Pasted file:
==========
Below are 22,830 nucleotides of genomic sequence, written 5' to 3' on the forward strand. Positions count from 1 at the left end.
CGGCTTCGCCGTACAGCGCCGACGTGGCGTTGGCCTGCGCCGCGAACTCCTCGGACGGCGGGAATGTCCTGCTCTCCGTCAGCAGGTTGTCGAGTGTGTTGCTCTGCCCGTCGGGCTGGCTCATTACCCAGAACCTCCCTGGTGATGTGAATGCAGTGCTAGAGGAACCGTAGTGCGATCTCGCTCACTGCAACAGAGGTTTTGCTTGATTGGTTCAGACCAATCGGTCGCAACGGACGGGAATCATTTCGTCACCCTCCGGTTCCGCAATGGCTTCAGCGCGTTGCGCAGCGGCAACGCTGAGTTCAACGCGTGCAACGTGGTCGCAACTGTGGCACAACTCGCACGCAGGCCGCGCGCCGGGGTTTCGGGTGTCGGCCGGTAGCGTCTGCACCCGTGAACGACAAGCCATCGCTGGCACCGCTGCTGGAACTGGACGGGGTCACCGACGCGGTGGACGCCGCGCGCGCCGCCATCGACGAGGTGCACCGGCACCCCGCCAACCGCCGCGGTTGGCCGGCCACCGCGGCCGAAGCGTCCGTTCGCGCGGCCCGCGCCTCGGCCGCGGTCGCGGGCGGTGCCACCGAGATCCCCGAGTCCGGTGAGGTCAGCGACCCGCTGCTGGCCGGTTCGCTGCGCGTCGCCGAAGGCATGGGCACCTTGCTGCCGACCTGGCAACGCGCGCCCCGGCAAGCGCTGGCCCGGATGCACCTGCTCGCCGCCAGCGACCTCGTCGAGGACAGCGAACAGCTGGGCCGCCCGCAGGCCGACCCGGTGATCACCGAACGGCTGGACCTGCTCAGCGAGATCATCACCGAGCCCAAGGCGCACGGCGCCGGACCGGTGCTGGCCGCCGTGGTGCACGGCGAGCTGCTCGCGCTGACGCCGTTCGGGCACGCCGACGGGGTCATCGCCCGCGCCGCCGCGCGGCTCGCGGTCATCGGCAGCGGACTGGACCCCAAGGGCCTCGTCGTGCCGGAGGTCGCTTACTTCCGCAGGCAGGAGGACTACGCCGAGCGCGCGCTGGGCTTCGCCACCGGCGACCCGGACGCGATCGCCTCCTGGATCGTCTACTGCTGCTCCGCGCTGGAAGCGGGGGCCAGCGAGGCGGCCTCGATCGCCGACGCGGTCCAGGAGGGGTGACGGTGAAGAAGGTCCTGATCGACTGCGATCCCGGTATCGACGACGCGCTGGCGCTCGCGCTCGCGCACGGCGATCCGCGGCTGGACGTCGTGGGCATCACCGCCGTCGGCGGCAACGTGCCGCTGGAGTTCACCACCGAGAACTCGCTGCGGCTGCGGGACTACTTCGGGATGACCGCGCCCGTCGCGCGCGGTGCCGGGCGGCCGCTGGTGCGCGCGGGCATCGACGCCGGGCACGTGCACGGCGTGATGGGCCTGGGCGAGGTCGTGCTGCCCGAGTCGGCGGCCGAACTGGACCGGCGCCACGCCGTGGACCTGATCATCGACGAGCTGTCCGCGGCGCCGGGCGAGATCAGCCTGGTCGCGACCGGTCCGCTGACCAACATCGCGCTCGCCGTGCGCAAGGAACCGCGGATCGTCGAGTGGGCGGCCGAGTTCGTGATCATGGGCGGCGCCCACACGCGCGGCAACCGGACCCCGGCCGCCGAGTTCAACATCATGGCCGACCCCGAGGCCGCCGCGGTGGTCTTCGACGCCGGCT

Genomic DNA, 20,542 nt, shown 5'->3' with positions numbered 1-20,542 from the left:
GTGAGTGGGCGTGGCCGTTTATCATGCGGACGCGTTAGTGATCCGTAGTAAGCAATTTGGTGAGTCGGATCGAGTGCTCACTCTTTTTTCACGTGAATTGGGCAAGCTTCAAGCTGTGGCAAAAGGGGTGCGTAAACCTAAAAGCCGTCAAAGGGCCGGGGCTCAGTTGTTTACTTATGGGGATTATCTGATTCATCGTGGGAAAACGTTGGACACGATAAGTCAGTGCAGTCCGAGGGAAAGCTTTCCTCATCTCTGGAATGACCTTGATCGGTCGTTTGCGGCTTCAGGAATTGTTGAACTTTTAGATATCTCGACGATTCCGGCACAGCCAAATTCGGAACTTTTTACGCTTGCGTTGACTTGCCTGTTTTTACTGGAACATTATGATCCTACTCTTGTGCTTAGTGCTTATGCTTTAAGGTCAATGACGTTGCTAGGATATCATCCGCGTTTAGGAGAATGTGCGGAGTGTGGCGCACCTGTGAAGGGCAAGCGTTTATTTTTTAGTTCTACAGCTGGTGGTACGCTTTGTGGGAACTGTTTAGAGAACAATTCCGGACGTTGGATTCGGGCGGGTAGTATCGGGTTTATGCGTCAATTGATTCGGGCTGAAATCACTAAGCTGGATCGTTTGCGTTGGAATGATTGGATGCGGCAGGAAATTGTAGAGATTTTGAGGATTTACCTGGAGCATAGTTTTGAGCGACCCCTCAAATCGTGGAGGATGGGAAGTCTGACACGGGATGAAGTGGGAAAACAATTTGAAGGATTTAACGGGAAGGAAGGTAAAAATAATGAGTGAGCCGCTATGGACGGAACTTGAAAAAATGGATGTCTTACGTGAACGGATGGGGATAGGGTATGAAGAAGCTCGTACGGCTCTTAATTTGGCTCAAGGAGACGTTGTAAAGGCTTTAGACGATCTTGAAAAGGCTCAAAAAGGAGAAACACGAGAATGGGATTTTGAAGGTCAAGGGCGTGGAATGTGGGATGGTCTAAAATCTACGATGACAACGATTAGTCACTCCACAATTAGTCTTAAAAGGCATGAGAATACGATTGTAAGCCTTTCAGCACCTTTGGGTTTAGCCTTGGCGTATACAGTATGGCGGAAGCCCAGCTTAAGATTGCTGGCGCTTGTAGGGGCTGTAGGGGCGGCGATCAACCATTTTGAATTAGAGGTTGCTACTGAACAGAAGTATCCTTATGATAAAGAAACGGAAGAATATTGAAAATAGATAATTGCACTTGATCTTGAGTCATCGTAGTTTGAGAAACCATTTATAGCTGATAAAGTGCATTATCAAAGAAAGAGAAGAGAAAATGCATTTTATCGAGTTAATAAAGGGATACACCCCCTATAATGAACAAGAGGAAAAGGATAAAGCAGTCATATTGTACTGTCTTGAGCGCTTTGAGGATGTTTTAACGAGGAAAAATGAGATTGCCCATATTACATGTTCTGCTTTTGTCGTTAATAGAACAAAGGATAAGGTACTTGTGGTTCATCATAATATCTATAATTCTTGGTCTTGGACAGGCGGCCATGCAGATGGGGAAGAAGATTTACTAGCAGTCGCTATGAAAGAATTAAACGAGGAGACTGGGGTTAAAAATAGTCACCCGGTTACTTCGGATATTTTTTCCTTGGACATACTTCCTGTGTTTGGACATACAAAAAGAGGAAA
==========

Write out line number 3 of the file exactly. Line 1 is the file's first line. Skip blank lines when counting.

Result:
Genomic DNA, 20,542 nt, shown 5'->3' with positions numbered 1-20,542 from the left: